Twenty Years

I had written my own poem earlier in the week, but since the anniversary of 9/11 is on a Saturday, I also consulted the Oracle. We are both feeling the shadows and the ache.

ghosted, these
ruins—shadows left
imprinted
on this day–
each returning resurrects
the ache of absence

beneath blue skies
death shows up
raining red

the day lives raw
our dreams ache
with rust and blood

language is shadowed
as if love
will never be recalled

music whispers
on the wind
through still light

9/11

 

jizo s

For 9/11, I’ve chosen my embroidery of Jizo, the Japanese god who helps to heal hearts and lives in times of darkness and grief.

Jizo personifies the Bodhisattva Vow to save all beings from suffering.  He works especially to save the souls of children who have died before their parents.  In Japan, stone Jizo statues are often adorned with children’s clothing and surrounded by offerings of flowers and toys, both as protection for a dead child and in gratitude for the saving of a child’s life.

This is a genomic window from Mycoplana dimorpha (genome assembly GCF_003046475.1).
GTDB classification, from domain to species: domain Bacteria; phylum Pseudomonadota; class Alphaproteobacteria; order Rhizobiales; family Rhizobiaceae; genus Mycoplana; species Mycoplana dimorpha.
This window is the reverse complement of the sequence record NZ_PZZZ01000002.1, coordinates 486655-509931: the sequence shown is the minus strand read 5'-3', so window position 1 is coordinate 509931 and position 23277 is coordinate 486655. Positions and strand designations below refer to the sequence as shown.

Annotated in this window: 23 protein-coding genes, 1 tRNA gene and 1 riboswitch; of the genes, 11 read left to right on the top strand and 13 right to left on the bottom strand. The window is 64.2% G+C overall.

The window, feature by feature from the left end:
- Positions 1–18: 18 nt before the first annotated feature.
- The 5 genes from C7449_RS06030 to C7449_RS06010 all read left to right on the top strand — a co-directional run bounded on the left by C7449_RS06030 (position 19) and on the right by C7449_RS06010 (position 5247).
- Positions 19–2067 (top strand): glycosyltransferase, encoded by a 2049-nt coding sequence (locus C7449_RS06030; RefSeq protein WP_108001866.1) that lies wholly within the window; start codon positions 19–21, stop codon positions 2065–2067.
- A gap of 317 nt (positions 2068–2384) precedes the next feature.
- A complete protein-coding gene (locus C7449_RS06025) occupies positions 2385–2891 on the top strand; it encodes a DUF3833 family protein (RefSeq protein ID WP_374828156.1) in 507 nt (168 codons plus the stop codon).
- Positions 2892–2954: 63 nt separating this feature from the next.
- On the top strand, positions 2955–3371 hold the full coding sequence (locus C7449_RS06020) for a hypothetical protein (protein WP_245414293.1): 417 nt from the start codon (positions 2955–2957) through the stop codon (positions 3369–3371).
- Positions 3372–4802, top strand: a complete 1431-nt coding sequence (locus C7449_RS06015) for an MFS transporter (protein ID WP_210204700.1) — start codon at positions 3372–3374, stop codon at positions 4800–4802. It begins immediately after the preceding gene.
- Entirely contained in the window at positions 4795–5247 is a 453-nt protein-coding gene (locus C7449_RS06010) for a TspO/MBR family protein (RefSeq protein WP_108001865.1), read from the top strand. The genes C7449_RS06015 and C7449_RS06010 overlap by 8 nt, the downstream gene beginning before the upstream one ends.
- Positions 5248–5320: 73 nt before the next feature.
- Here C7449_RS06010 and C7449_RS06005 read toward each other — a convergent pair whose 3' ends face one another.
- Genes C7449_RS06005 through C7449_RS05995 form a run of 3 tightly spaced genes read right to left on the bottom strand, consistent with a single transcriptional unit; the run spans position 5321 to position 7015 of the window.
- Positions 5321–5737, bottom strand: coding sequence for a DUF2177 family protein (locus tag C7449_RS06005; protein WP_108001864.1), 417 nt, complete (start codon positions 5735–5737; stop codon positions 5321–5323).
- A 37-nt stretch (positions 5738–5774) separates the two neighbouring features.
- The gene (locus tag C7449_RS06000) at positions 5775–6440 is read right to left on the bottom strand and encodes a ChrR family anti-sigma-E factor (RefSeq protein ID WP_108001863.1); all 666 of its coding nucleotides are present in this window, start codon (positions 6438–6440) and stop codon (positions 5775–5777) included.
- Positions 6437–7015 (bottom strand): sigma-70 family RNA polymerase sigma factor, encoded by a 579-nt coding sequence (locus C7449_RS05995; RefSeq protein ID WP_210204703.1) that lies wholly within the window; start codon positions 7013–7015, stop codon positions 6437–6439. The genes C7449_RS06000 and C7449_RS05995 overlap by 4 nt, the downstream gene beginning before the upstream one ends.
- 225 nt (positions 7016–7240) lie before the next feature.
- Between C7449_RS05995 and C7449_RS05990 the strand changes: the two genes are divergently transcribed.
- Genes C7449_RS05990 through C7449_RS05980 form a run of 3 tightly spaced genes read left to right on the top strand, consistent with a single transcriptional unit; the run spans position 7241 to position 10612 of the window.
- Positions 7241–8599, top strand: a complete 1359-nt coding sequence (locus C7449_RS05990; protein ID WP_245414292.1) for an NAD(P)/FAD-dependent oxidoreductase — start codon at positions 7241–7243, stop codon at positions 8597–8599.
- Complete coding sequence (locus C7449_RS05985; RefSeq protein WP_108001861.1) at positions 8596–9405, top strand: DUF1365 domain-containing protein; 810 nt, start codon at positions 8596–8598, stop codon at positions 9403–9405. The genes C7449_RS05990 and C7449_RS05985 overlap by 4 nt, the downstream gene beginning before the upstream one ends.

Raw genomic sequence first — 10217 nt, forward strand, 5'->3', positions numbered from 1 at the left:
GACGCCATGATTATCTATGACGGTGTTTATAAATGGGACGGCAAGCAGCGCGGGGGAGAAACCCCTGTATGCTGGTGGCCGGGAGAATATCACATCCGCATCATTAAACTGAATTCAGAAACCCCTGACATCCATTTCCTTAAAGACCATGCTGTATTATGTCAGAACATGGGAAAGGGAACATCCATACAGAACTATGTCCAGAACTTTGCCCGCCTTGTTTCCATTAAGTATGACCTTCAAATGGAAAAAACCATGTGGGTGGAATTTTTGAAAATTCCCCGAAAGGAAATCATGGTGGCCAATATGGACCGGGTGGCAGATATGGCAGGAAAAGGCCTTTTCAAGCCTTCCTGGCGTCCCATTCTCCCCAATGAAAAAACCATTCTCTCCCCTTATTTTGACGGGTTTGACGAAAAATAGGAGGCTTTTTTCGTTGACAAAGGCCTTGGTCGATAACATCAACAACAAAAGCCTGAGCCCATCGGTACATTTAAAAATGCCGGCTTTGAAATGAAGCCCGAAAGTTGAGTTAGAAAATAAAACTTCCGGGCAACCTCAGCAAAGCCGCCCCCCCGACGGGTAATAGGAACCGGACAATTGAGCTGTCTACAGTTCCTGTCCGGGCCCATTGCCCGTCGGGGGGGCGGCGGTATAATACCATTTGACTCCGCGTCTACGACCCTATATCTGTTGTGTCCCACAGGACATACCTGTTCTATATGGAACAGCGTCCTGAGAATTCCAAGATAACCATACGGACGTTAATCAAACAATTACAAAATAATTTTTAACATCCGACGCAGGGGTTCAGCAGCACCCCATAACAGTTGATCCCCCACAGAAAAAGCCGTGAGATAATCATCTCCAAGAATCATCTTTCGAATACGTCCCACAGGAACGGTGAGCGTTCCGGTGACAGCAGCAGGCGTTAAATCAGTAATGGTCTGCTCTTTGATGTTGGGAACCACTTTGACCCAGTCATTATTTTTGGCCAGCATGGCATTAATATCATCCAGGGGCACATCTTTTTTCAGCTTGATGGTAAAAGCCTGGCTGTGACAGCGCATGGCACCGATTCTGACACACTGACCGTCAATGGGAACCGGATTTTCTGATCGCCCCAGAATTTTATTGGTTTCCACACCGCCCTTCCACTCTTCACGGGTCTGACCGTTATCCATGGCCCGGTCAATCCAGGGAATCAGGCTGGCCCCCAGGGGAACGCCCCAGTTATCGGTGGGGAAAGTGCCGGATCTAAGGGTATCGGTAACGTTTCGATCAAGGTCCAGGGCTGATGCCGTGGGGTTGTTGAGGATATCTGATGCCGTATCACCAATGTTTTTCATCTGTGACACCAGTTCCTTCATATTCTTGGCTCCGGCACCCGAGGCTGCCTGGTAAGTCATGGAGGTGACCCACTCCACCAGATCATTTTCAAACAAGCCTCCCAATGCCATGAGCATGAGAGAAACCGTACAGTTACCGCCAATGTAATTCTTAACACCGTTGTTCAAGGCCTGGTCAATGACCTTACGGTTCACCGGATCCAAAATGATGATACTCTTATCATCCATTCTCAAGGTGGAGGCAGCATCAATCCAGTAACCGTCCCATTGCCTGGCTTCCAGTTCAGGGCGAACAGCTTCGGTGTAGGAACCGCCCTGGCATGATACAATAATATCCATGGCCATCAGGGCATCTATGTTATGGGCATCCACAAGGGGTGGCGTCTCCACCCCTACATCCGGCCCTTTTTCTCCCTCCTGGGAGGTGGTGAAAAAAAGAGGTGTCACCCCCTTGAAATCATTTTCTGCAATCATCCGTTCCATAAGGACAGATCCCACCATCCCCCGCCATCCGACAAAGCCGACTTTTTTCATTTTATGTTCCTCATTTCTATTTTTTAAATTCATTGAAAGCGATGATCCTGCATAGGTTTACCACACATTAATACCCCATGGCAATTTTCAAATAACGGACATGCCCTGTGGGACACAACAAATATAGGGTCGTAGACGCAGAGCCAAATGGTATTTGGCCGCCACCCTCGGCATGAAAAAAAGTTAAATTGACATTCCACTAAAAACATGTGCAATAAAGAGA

Jizo is guardian of mothers, children, travelers, pilgrims, and–very appropriately to this day of remembering–firemen.

leaves rattle like bones
through bottomless clarity–
azure autumn sky

 

This is a reblog of my very first 9/11 post in 2014, adding the haiku from my post in 2017, which echoes always my memories of that morning here in NYC.